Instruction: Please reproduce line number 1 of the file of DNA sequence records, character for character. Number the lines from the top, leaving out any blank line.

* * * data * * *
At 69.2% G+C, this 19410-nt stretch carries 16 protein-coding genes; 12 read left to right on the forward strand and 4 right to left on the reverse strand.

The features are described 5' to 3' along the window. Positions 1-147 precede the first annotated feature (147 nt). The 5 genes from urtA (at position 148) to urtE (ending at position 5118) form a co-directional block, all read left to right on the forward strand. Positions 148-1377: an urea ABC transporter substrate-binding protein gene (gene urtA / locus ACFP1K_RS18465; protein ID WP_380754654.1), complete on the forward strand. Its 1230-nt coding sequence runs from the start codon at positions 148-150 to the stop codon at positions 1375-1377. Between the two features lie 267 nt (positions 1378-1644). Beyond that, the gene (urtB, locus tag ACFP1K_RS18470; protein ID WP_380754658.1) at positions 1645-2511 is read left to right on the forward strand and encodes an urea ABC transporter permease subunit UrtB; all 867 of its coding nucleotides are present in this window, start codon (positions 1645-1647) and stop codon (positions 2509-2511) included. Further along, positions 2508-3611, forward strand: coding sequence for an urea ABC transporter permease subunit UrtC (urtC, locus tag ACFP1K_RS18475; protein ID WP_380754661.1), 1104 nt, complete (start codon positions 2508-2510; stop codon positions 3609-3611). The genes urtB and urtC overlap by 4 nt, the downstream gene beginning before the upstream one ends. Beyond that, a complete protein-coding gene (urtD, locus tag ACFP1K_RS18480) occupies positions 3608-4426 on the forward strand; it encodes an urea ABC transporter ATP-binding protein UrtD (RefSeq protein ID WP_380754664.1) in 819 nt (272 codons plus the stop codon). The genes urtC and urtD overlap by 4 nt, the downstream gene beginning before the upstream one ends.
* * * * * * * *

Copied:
At 69.2% G+C, this 19410-nt stretch carries 16 protein-coding genes; 12 read left to right on the forward strand and 4 right to left on the reverse strand.